Shakespeare: Still viral after all these years


A little sketch in her notebook, an off-the-top-of-her-head list of common phrases.  Common today, but originating with William Shakespeare.

Becky's tumblr image:  Things we say that we owe to Shakepspeare

Becky's quick summary of some of the best-known phrases we use everyday, invented by Shakespeare. From Becky, age 20, in London.

Becky’s quick work caught a lot of eyes.  One of NPR’s blogs brought it to my attention.  English teachers, take notice (maybe someone at your school has a large format printer, and can make for you a poster . . .)

Someone could write a book explaining the original Shakespeare meaning of these phrases, the play, the context, and the value in the story. (Perhaps it’s already been done.)  It’s really quite stunning to consider how many phrases trace back to the Bard — surely he did not originate each and every one.  But Shakespeare’s works are rivaled perhaps only by scriptures in producing so many common phrases and aphorisms.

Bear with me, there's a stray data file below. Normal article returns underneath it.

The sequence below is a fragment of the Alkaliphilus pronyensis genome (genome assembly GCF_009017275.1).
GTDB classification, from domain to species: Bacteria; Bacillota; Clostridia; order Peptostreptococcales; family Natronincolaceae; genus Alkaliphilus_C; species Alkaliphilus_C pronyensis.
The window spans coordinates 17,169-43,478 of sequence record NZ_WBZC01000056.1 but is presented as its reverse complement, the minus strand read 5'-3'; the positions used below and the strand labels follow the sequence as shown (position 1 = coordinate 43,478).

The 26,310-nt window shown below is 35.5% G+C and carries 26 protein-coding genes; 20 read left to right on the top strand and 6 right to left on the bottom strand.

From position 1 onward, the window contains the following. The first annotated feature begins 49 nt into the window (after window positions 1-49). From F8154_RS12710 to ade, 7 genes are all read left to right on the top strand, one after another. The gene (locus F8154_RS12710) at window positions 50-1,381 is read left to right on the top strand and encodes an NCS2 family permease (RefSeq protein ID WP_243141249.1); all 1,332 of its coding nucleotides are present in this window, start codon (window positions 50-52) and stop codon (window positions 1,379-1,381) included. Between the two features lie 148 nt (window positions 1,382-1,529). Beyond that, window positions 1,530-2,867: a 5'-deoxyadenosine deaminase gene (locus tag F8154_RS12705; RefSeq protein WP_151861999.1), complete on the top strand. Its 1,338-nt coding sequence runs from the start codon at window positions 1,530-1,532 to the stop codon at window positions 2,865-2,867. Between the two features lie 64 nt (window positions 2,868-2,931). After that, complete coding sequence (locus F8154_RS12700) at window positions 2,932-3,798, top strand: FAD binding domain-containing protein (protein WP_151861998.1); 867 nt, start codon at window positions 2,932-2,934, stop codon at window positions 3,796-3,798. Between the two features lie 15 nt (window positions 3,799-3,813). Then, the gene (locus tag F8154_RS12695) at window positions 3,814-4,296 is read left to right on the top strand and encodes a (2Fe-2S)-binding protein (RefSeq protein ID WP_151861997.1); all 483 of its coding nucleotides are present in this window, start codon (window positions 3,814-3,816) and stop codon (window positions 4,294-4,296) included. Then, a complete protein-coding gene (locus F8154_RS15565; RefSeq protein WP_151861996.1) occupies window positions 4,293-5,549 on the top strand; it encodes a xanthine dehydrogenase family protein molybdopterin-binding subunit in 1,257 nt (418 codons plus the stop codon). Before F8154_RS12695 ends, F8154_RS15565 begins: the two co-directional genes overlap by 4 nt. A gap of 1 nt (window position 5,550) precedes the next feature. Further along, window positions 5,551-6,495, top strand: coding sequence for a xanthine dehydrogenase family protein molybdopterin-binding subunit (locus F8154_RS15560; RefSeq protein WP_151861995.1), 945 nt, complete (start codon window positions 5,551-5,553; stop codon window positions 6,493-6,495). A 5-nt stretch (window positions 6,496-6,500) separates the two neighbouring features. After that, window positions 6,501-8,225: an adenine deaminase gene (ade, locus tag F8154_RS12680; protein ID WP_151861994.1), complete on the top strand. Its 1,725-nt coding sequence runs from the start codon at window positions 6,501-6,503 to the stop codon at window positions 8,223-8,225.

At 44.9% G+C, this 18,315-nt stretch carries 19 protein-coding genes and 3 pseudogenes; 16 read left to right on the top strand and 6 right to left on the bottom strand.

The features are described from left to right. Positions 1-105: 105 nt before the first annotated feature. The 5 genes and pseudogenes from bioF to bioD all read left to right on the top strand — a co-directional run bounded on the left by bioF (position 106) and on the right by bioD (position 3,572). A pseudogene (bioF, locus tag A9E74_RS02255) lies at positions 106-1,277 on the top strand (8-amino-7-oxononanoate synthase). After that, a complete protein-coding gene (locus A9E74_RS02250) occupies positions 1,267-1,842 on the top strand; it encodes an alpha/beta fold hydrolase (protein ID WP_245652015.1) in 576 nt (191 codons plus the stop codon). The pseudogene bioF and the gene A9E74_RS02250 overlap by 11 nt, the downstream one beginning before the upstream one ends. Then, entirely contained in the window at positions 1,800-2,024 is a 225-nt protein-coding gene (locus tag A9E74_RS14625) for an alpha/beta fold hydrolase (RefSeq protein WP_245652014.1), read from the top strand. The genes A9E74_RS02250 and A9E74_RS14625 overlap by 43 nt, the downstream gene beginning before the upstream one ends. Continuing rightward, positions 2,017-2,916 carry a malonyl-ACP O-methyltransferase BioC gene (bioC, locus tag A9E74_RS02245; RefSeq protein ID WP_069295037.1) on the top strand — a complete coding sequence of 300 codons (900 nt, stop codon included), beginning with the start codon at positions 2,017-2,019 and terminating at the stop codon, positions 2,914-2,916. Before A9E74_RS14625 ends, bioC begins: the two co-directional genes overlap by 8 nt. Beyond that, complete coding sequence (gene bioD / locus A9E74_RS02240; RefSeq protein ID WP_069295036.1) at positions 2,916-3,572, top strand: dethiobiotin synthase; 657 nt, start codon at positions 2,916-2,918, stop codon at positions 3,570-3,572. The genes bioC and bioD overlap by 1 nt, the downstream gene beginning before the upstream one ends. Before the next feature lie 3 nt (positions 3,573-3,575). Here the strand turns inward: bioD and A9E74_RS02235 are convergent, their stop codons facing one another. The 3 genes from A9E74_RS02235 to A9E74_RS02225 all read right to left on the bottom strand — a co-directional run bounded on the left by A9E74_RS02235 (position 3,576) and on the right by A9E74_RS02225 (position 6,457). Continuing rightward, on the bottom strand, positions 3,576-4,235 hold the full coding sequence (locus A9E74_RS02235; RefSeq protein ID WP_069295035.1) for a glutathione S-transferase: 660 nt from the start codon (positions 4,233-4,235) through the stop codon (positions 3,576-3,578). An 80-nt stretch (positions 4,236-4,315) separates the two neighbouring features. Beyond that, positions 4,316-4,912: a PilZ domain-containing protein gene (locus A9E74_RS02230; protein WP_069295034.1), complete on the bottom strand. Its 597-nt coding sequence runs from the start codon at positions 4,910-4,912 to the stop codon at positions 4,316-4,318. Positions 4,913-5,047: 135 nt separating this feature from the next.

Is this graphic design of a sort that would meet with approval from Edward Tufte and his followers?

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2 Responses to Shakespeare: Still viral after all these years

  1. W. Benson says:

    From Michael Quinion at “World Wide Words” regarding “Bated [as in abated] Breath”:
    “Shakespeare is the first writer known to use it, in The Merchant of Venice, in which Shylock says to Antonio: “Shall I bend low and, in a bondman’s key, / With bated breath and whisp’ring humbleness, / Say this …”. Nearly three centuries later, Mark Twain employed it in Tom Sawyer: “Every eye fixed itself upon him; with parted lips and bated breath the audience hung upon his words, taking no note of time, rapt in the ghastly fascinations of the tale”.”
    A cat who eats cheese might be said to have “baited” breath.

    Like this

  2. Eric Koenig says:

    Last year when Connie and I were attending Creation Entertainment’s Star Trek Convention in Chicago, actors Marc Alaimo, Casey Biggs and Jeffrey Combs gave stagings of a number of scenes from Shakespeare. They rounded it off by reciting a number of phrases, saying, “When you say …” and after giving out several phrases, ” … you’re quoting Shakespeare!” and on and on. It was quite illuminating.

    Like this

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